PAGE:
HeadWay Virgin Islands

Welcome to HEADWAY, the all-new official publication of 2 Heads Communications.

HEADS UP!, as you know, is dead. For one thing, we both developed Carpal Tunnel Syndrome–not from the copious copy we offered, but from repeatedly poking corporate America in the ribs and milking old jokes. Furthermore, we grew weary of cynicism and satire. Heck, even fighting over that silly Employee of the Month trophy began to take its toll!

The fact is, since our move to the islands, we’ve changed: our attitude, our outlook, our office attire. And so, necessarily, has our newsletter. In retrospect–with the clarity and perspective that only a winter in the tropics can provide–we realize that the high-pressure, cutthroat, dog-eat-dog agency world may have turned us into bitter, vindictive creatures. We have since discovered that without the daily pressure, wailing sirens, and obscene phone calls, we have become more earnest, optimistic, and productive. In short, we are a kinder, gentler company.

That said, we are pleased to present to you the first issue of HEADWAY, which we believe to be the verbal and visual embodiment of our where our heads are at these days. But before you dive in, allow us to mention a few facts and features.

We have, in our isolation, been unable to utilize the services of certain graphic arts professionals in the production of this periodical–most notably designers and printers. We trust that the wit and sophistication of the contents will compensate for the rawness of its form. We never claimed to be designers. Now you see why.

We plan (God and technology willing) to publish another issue or two of HEADWAY in the year ahead–from wherever we can pull it off. (See elsewhere for our itinerary for the rest of the year.) However, as our sage writing teacher Carol Bly once said, “There are no guarantees.”

Any resemblance to HEADS UP! or any other newsletter is strictly coincidental.

So there you have it. As always, your comments and insights are welcome.

Lost in Time

Two months into our stay here, we feel at home, and at work. Oh sure, there are too many bug bites, phone problems, and drunk tourists. But home is never perfect, and neither is doing business.

Working long-distance has occasionally proven to be a challenge–we’d be practicing dizzying spin control to say otherwise–but the squalls are calming now. We’ve learned many things about long-distance business and technology, only to conclude that the information highway is passable, but still under construction. Suffice it to say that one learns to hitchhike, try side roads, or whatever it takes to get a job done. The future looks radiant, though; soon we’ll all be travelling together through a macrocosm many call cyberspace.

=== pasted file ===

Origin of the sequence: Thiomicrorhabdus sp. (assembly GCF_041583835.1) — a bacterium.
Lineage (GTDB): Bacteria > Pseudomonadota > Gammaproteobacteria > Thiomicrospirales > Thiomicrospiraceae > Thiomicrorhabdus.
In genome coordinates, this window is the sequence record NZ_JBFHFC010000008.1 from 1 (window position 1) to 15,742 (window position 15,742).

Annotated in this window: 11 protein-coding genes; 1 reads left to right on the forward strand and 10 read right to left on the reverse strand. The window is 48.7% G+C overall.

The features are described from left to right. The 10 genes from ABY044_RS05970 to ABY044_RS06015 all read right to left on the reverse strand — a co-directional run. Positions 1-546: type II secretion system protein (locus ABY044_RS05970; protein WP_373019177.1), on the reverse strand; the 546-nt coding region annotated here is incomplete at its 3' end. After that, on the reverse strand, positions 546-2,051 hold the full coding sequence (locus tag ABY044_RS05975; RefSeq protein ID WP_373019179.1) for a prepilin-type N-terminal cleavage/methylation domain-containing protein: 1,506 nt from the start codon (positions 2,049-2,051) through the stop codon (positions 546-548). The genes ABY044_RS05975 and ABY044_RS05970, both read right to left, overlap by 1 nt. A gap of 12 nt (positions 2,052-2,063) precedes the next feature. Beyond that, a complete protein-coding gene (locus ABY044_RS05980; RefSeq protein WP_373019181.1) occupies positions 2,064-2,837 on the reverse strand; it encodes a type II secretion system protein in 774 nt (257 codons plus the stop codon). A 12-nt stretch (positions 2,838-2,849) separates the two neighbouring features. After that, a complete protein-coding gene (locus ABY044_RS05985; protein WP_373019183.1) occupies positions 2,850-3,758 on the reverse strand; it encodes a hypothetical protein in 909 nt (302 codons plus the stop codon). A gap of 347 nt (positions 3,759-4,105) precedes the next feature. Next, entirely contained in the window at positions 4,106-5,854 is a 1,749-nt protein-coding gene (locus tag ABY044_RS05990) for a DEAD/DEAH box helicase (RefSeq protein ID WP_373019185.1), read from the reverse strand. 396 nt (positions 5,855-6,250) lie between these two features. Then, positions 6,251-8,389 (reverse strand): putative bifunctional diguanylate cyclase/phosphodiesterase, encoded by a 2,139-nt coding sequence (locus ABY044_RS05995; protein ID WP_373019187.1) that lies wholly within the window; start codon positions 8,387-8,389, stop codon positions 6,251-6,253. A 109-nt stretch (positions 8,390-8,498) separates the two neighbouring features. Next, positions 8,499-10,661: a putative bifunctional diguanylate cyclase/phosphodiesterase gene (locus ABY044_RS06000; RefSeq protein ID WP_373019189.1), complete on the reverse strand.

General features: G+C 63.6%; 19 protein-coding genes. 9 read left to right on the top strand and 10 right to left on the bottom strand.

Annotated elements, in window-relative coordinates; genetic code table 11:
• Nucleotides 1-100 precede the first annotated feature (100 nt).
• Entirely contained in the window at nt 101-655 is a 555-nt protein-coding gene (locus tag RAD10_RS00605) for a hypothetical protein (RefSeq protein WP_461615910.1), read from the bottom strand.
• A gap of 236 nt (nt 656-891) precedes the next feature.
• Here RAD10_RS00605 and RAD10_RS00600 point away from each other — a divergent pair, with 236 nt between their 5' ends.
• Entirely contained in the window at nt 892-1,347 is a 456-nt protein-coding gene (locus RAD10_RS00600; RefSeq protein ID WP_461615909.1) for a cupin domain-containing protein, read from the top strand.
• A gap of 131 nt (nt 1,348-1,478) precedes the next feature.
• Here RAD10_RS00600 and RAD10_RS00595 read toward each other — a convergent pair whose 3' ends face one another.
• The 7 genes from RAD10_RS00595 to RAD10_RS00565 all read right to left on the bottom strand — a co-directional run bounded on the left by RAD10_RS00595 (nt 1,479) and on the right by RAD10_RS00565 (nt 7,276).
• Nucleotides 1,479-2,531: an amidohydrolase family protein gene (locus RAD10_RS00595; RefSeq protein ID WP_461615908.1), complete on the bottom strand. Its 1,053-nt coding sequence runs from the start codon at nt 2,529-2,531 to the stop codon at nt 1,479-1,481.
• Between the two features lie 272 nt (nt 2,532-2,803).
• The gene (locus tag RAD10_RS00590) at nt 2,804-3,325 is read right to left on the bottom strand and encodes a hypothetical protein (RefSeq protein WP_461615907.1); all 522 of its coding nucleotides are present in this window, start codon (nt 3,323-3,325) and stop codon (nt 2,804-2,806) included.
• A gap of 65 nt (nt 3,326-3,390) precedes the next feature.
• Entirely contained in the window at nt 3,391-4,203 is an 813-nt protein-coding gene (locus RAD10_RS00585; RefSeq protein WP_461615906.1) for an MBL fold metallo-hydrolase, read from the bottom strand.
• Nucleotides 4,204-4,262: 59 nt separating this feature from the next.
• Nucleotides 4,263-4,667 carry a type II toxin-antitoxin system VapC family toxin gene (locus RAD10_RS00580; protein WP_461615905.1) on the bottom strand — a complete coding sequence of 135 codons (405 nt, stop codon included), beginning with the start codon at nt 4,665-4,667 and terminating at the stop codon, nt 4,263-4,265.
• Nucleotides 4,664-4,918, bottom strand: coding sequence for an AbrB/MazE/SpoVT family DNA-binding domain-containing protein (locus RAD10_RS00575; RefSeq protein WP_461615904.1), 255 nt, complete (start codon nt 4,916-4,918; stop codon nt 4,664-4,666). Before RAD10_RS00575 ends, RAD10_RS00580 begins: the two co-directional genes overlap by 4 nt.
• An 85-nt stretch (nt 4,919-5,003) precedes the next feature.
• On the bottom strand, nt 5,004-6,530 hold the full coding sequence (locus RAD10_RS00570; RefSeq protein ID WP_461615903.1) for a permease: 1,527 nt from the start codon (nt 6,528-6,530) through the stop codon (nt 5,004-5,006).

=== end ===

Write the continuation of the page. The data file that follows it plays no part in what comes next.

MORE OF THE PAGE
About 180 degrees from there, the microcosm of St. John could provide an MBA student a fascinating study of an isolated economic environment. Of our relationship to the U.S. despite a severe lack of media and information (and interest). Of our ways of getting by without an office supply store, supermarket, or movie theater. Of the way transactions are made (in person–after waiting patiently and chanting “Good afternoon” to those who line up after you). Of the pace with which things move (or don’t): Mail carriers here–and everyone else–need neither snow, nor rain, nor gloom of night to stay them from their appointed rounds. “Doitomorrow” is reduced to one word, while “tomorrow” can be expanded by days or weeks. Indeed, the only thing that seems to happen on time is the too-early ringing of the Moravian Church bells on Sunday morning, and the elementary school’s steel drum lessons bright and early on weekdays. Both, of course, lie directly across acoustically perfect Coral Bay.

There are no chain stores here, really. So the promotional gimmickry is decidedly downscale, but rarely uncreative. (See Marketing, Island Style) The big news recently, in fact, was that the only franchise on the island–Wendy’s–bit the big burger, despite their desirable on-the-beach, by-the-ferry-dock location. (They have been replaced by a foo-foo restaurant named Saychelles who should have hired us for naming help.)

It could be that Wendy’s St. John numbers weren’t up to mainland standards, or perhaps that people who just walk off the ferry don’t yet know that it costs twice as much to subsist here. Could be that Wendy’s couldn’t count on the deliveries critical to a fast food business. Indeed, despite that cement blocks and bottled beer arrive by the boatload, it seems that anything contingent on regular and timely shipping won’t make it. Those hamburger buns probably got hung up in the storm out east. Or stuck on St. Thomas during one of that island’s private holidays. You hear it all here. But no doubt Wendy’s sales trainers wouldn’t advocate asking, “You don’t want that on a bun, do you?”